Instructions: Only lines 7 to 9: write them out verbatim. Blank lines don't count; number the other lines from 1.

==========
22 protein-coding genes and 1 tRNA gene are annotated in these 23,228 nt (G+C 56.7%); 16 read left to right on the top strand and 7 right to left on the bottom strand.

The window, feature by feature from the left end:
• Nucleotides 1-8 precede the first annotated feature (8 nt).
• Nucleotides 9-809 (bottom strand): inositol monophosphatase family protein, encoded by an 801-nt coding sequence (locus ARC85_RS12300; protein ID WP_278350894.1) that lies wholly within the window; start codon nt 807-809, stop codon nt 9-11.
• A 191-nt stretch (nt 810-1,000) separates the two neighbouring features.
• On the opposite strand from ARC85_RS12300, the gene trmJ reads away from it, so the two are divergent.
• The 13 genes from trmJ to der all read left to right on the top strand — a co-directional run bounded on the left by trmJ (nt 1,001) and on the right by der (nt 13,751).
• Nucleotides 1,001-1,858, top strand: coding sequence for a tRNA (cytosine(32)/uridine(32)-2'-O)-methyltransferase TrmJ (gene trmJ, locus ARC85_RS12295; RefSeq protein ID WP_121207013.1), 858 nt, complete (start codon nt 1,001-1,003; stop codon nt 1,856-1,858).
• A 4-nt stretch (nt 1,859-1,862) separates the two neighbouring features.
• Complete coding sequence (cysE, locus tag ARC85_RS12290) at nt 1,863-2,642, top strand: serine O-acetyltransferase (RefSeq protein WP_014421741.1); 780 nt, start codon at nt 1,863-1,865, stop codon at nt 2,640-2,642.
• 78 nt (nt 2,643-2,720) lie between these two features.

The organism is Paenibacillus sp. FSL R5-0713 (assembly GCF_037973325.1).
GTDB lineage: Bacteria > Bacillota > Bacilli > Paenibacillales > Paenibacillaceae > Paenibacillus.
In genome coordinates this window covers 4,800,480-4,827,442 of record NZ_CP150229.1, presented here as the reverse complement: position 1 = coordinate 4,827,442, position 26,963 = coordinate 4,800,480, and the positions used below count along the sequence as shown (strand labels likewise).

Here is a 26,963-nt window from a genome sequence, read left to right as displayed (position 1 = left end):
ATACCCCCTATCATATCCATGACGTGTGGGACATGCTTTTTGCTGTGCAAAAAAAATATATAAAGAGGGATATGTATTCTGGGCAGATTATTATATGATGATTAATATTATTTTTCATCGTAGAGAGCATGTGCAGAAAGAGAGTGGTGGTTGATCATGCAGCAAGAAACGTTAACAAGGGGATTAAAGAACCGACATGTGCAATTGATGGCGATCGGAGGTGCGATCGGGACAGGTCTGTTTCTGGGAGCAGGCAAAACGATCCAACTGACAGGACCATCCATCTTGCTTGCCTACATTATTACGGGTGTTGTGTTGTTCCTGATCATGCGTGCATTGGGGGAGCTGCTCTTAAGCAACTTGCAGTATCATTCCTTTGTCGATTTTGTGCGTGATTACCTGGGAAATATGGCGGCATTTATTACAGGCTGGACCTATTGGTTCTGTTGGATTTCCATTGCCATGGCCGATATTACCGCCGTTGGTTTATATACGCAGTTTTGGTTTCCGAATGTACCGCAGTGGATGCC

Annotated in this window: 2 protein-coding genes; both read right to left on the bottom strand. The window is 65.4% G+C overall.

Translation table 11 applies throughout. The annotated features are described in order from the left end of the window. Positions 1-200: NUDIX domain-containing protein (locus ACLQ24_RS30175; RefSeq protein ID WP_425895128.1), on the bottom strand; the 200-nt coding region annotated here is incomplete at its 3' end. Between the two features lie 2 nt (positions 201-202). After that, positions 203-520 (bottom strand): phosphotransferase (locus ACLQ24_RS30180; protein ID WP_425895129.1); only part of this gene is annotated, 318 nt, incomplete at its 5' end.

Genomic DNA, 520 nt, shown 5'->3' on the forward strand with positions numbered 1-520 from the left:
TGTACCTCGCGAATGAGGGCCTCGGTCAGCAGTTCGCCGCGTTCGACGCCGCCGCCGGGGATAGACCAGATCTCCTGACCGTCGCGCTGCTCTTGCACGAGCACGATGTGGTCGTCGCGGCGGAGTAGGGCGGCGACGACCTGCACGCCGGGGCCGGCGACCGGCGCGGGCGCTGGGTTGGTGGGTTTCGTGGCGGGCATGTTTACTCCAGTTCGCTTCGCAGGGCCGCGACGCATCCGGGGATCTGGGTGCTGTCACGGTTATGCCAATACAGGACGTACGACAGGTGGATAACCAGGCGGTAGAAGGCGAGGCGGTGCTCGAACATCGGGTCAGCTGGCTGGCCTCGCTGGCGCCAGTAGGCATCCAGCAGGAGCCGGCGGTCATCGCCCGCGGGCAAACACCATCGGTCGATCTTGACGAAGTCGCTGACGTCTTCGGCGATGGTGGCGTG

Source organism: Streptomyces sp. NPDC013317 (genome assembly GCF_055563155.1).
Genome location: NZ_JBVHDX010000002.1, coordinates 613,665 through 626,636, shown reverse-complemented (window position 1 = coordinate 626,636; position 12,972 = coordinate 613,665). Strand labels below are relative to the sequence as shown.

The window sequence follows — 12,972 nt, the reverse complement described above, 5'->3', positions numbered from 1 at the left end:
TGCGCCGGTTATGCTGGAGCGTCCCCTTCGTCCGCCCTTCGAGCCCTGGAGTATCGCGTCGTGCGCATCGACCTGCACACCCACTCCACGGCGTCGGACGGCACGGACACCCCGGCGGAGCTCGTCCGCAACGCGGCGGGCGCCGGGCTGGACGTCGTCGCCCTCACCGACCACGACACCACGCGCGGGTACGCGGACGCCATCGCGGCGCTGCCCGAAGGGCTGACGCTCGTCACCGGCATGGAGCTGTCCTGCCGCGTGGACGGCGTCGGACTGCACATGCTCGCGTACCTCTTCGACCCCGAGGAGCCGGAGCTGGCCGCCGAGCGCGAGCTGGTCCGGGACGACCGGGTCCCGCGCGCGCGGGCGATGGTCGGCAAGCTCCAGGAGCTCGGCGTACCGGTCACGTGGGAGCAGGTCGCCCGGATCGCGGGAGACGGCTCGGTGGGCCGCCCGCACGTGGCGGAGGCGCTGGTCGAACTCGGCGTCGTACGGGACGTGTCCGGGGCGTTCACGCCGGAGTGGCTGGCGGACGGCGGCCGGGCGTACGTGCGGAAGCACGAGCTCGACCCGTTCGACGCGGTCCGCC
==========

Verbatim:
• The 13 genes from trmJ to der all read left to right on the top strand — a co-directional run bounded on the left by trmJ (nt 1,001) and on the right by der (nt 13,751).
• Nucleotides 1,001-1,858, top strand: coding sequence for a tRNA (cytosine(32)/uridine(32)-2'-O)-methyltransferase TrmJ (gene trmJ, locus ARC85_RS12295; RefSeq protein ID WP_121207013.1), 858 nt, complete (start codon nt 1,001-1,003; stop codon nt 1,856-1,858).
• A 4-nt stretch (nt 1,859-1,862) separates the two neighbouring features.